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It seems that street photography is currently very popular and appealing. Maybe because of the easy access cell phone cameras, those allow us being on photo safari as soon as we leave home and let us discover the street photographer in us. Or is it the freshness of the moment captured, preserved for the future with often a touch of humor? Our daily life is the inspiration for our photography and one doesn’t need a photography course to do it, enjoy it and produce great photography.

Well, there are two photographers who collaborated to create an awesome street photography book called
Berlin+Wien. The photographers are Kay von Aspern and Christian Reister. Their photographs were recently celebrated at the Burjuar in Berlin and will be shown in a new exhibition in Eigensinnig in Vienna that opens May 1st.

Inspired? Keep enjoying snapping wherever you go and capture wonderful moments of awe and joy.

Ute Sonnenberg for

LaToya Ruby Frazier: Photographic Social Documentaries

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LaToya Ruby Frazier is from Braddock, Pa, nowadays called a “distressed municipality”, back in time home to one of America’s first steel mills. Her photographic work tells the story of her hometown through the story of her family. Her solo exhibition “A Haunted Capital” runs from March 22 – August 11 2013 at the Brooklyn Museum.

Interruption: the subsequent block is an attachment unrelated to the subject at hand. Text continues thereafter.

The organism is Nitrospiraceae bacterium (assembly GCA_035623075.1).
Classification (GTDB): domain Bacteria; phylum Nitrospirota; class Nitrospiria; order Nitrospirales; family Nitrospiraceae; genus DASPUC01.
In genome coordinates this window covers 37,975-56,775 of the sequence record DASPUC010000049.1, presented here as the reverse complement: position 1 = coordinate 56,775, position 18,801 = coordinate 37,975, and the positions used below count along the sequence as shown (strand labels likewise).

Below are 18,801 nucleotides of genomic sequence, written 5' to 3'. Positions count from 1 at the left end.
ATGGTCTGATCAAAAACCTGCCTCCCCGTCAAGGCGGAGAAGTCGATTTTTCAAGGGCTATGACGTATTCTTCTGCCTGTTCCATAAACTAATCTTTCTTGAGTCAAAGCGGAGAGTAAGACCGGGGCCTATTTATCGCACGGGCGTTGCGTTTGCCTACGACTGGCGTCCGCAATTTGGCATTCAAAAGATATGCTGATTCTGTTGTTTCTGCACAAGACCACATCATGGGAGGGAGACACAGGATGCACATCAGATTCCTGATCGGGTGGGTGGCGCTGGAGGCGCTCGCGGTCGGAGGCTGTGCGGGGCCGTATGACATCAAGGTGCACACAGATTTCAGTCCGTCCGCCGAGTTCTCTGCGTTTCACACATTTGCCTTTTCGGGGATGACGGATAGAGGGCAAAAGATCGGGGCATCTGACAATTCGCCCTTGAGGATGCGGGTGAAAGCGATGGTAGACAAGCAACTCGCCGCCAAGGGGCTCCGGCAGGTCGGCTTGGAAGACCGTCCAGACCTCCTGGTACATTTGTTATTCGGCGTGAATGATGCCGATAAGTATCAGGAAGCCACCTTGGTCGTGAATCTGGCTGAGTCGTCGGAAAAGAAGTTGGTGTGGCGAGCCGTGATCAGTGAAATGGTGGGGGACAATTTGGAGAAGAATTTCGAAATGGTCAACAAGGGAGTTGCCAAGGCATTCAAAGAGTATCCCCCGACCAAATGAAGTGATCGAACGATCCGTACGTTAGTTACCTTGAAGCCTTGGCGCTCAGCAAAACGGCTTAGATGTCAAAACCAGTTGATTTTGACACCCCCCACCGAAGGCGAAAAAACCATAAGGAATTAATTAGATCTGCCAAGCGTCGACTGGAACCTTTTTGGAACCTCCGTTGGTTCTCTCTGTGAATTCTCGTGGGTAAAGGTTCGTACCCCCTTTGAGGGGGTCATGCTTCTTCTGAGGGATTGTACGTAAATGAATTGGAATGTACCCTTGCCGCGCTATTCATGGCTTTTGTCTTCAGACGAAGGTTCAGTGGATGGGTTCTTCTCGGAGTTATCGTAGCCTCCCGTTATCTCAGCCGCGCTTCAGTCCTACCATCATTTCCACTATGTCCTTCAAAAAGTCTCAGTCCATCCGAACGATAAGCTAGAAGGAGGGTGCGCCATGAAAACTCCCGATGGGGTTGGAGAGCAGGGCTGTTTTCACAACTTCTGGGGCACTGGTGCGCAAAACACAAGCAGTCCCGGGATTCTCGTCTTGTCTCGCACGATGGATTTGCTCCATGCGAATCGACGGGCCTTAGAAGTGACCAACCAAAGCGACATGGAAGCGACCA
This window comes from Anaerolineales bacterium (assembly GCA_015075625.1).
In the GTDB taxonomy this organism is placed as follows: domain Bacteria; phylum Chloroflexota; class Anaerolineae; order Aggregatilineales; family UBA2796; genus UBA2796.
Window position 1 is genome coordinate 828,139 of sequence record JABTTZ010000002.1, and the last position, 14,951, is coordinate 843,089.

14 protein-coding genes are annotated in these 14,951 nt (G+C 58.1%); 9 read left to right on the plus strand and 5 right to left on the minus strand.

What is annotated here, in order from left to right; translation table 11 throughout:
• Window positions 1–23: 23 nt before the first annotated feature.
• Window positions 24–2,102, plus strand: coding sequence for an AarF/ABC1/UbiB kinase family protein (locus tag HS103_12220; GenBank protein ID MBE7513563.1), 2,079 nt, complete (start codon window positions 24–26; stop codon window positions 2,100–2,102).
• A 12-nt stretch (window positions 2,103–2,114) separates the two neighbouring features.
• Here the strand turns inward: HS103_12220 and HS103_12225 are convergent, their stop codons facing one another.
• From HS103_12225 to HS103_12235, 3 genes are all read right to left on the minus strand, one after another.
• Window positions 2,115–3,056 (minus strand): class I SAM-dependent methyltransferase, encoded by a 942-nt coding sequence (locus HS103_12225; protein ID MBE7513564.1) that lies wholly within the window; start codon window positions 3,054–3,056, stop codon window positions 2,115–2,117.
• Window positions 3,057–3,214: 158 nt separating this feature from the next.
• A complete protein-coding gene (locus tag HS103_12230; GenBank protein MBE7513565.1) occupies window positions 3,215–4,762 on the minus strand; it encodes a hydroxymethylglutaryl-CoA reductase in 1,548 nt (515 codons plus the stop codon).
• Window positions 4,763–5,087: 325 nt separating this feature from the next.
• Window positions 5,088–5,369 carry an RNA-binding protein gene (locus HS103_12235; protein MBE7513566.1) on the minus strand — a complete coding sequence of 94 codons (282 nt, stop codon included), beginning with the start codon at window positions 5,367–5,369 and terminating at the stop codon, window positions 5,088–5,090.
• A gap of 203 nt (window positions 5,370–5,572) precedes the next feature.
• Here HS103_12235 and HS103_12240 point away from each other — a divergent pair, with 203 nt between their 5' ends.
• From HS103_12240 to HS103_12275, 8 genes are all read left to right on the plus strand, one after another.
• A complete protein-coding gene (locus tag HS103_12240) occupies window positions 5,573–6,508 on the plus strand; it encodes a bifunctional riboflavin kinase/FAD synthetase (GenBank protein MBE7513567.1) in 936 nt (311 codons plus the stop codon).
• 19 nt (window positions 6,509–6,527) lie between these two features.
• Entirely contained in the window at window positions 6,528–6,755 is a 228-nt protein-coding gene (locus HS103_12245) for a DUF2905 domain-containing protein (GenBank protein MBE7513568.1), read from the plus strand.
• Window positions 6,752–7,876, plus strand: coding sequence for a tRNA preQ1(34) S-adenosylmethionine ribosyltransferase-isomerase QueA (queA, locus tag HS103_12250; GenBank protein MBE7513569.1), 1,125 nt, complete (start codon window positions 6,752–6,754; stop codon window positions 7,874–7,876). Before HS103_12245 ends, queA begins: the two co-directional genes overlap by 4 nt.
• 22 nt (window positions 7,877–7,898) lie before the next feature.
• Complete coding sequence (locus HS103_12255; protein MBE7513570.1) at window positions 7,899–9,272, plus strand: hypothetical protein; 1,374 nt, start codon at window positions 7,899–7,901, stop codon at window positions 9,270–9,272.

This young artist’s social documentaries show the dark side of industrialization and what happens when industrialization moves on to other places, leaving behind destroyed environments, cities and people. Her photographic safaris capture demolished hospitals and despair, yet the beauty of the photographs seems to promise a future, a future not yet arrived and unknown to the people involved.

Social documentaries can be great subjects for
photography course assignments, long time projects and ways to capture history.

Be inspired and capture your history.

Ute Sonnenberg for

Happy Easter

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Have a wonderful Easter; lots of fun with your egg hunt photo safari, fabulous light to capture the special moments the way you want and maybe some photo gear surprise “eggs” from photography supporting family members

Happy Easter snapping!

Ute Sonnenberg for

ePhoto Book: Out of Africa, an unexpected journey

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I’m usually always in Africa, doing photography and photographic safaris with photography courses. But sometimes it can happen that something unexpected happens and one gets asked to be at a very different place. That happened when I was asked to present photography courses in New Zealand. It was an unexpected journey that took me out of Africa and it was full of beautiful landscape and magic.

Have a look yourself

Ute Sonnenberg for